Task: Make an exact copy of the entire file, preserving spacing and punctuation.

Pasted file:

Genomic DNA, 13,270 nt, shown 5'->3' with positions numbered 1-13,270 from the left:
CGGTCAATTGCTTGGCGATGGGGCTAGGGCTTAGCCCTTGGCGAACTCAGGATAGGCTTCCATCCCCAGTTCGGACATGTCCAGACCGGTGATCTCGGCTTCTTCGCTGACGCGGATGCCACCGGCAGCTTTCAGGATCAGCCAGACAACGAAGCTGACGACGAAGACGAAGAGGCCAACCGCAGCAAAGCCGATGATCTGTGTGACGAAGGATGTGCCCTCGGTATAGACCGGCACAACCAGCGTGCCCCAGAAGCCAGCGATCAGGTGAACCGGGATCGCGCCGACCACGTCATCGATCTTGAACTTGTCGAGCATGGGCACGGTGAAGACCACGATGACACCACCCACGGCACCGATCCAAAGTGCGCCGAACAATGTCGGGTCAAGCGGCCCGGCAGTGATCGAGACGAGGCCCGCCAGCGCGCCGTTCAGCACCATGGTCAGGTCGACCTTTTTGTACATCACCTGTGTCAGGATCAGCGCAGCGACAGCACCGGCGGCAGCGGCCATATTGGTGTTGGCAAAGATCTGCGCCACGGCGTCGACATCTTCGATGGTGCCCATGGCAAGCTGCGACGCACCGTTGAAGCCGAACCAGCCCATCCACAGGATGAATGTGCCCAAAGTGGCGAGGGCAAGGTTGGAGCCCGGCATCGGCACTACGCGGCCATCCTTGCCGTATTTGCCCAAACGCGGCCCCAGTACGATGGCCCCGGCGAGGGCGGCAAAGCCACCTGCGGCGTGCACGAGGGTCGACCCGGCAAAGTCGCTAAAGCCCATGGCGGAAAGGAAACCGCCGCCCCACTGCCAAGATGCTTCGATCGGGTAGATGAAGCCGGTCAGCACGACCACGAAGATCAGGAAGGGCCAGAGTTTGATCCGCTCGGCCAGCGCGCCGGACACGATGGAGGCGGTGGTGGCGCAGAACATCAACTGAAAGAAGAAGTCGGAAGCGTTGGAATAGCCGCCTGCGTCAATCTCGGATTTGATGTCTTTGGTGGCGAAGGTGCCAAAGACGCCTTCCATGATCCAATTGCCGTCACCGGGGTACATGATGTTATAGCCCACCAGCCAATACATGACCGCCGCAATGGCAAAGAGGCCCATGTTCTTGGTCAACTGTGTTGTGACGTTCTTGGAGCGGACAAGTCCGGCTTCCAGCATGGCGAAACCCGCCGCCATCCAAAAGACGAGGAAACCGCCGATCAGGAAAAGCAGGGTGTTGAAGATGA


Genomic DNA, 13,270 nt, shown 5'->3' with positions numbered 1-13,270 from the left:
CGGTCAATTGCTTGGCGATGGGGCTAGGGCTTAGCCCTTGGCGAACTCAGGATAGGCTTCCATCCCCAGTTCGGACATGTCCAGACCGGTGATCTCGGCTTCTTCGCTGACGCGGATGCCACCGGCAGCTTTCAGGATCAGCCAGACAACGAAGCTGACGACGAAGACGAAGAGGCCAACCGCAGCAAAGCCGATGATCTGTGTGACGAAGGATGTGCCCTCGGTATAGACCGGCACAACCAGCGTGCCCCAGAAGCCAGCGATCAGGTGAACCGGGATCGCGCCGACCACGTCATCGATCTTGAACTTGTCGAGCATGGGCACGGTGAAGACCACGATGACACCACCCACGGCACCGATCCAAAGTGCGCCGAACAATGTCGGGTCAAGCGGCCCGGCAGTGATCGAGACGAGGCCCGCCAGCGCGCCGTTCAGCACCATGGTCAGGTCGACCTTTTTGTACATCACCTGTGTCAGGATCAGCGCAGCGACAGCACCGGCGGCAGCGGCCATATTGGTGTTGGCAAAGATCTGCGCCACGGCGTCGACATCTTCGATGGTGCCCATGGCAAGCTGCGACGCACCGTTGAAGCCGAACCAGCCCATCCACAGGATGAATGTGCCCAAAGTGGCGAGGGCAAGGTTGGAGCCCGGCATCGGCACTACGCGGCCATCCTTGCCGTATTTGCCCAAACGCGGCCCCAGTACGATGGCCCCGGCGAGGGCGGCAAAGCCACCTGCGGCGTGCACGAGGGTCGACCCGGCAAAGTCGCTAAAGCCCATGGCGGAAAGGAAACCGCCGCCCCACTGCCAAGATGCTTCGATCGGGTAGATGAAGCCGGTCAGCACGACCACGAAGATCAGGAAGGGCCAGAGTTTGATCCGCTCGGCCAGCGCGCCGGACACGATGGAGGCGGTGGTGGCGCAGAACATCAACTGAAAGAAGAAGTCGGAAGCGTTGGAATAGCCGCCTGCGTCAATCTCGGATTTGATGTCTTTGGTGGCGAAGGTGCCAAAGACGCCTTCCATGATCCAATTGCCGTCACCGGGGTACATGATGTTATAGCCCACCAGCCAATACATGACCGCCGCAATGGCAAAGAGGCCCATGTTCTTGGTCAACTGTGTTGTGACGTTCTTGGAGCGGACAAGTCCGGCTTCCAGCATGGCGAAACCCGCCGCCATCCAAAAGACGAGGAAACCGCCGATCAGGAAAAGCAGGGTGTTGAAGATGA